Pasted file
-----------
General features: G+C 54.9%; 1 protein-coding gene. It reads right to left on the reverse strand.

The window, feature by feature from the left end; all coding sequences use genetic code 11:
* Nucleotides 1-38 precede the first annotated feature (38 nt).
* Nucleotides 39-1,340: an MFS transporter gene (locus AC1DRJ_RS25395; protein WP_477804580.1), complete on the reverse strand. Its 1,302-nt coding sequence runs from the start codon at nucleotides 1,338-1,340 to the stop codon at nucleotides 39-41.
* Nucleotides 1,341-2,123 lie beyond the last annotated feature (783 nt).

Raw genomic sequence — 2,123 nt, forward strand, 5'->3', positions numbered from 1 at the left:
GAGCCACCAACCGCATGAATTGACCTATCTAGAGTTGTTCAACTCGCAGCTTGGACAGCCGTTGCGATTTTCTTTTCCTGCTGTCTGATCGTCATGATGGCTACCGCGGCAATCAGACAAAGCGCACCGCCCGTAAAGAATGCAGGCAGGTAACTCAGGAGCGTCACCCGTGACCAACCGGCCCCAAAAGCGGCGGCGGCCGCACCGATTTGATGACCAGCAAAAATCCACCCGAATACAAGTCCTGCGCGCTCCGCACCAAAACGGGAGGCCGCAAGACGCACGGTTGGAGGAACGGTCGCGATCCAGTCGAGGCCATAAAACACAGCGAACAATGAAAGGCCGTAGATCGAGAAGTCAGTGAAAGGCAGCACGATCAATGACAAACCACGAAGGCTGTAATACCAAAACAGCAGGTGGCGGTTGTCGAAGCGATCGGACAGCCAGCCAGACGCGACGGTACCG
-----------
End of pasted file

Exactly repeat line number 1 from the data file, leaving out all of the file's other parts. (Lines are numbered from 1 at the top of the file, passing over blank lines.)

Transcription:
General features: G+C 54.9%; 1 protein-coding gene. It reads right to left on the reverse strand.